New research out of University of Queensland’s Centre for Marine Science indicates that fish in highly popular fishing locations have learned to be wary of bait on hooks – particularly if the hook is a risk for their size.
The researchers set up baited hooks with an intricate underwater video system, gaining insight into how fish actually interact with hooks.
In areas where fishing is common, it appears that fish understand the presence and implications of a hook. The team commonly observed fish hanging back from hooks that were designed for their size, while quickly moving in and nibbling from hooks that were too big for them.
However, fish in quieter areas where fishing is not common had no such awareness, and simply moved in to attack the bait – regardless of hook presence or size.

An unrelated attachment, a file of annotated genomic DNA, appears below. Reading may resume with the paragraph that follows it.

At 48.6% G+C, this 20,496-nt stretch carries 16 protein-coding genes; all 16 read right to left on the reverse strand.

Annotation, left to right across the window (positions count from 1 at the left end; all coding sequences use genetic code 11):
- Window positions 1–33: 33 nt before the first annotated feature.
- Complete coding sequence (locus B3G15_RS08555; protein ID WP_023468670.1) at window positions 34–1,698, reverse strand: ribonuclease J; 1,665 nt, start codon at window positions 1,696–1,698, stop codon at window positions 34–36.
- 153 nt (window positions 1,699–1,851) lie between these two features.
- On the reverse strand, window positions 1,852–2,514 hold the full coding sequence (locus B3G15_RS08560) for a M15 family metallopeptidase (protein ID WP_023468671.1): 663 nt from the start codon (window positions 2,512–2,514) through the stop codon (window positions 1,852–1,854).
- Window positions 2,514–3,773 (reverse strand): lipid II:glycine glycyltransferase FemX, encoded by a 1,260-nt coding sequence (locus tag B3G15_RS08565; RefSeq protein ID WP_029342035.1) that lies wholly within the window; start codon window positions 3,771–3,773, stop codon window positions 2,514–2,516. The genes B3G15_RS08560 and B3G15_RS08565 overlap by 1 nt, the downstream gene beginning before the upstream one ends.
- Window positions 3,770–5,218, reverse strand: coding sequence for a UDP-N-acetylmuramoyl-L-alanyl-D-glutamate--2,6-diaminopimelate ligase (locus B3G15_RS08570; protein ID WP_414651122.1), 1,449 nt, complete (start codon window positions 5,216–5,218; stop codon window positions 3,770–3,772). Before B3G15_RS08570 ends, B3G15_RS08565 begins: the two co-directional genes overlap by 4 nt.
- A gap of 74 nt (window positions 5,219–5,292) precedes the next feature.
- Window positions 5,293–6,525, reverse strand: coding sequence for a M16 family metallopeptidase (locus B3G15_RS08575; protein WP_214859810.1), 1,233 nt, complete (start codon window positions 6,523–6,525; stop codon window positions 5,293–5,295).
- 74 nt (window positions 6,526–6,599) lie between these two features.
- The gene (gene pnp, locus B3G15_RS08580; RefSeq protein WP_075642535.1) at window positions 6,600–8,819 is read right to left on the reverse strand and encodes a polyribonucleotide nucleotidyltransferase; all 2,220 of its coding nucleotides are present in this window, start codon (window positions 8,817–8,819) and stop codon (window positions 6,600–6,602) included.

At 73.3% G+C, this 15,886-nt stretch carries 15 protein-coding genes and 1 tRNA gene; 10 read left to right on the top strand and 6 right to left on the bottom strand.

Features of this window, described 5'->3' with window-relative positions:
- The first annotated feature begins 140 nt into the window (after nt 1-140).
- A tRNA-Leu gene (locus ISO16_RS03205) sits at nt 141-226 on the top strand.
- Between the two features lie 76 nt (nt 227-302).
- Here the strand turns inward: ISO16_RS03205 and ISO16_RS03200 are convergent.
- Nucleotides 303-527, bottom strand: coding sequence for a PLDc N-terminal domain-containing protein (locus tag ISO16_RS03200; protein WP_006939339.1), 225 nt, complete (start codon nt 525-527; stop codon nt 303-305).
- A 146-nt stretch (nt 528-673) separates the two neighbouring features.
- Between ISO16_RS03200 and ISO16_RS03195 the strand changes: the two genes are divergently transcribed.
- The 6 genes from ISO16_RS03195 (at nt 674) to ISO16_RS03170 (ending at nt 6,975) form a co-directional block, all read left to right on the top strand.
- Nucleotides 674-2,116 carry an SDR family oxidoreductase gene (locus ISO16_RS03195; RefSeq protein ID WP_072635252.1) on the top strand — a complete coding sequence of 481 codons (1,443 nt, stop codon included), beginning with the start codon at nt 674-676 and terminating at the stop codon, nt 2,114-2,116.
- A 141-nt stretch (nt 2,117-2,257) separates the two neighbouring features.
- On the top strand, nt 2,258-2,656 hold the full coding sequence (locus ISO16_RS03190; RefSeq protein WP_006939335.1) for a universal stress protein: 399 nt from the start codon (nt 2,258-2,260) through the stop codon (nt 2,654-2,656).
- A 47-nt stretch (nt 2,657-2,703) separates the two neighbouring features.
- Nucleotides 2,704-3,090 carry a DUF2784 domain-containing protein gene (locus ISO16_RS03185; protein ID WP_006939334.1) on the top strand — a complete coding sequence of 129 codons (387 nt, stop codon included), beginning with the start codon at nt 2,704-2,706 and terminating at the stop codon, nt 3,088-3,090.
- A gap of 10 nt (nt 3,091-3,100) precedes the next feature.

Associate Professor Ian Tibbetts from University of Queensland’s School of Biological Sciences said, “This kind of behaviour indicates that the fish observe and learn from their environment and from the mistakes of others.”
This is a new insight, which shows that fish may be smarter than we first understood. It may also explain why fishermen in popular locations can complain of constant nibbles, but no actual bites.
Further research is underway to determine whether an individual fish will change its behaviour if moving from a heavily fished area to somewhere more quiet.
For the everyday fisherman, the implication from this research is that if you want to take home a big haul – avoid the popular spots. Instead head somewhere out of the way where the fish won’t be familiar with our angling tactics.
It also puts the theory about fish having a short attention span on its head (Dory in Finding Nemo for example) – they may be smarter than we realise.
For more information on this research, head to the University of Queensland news page.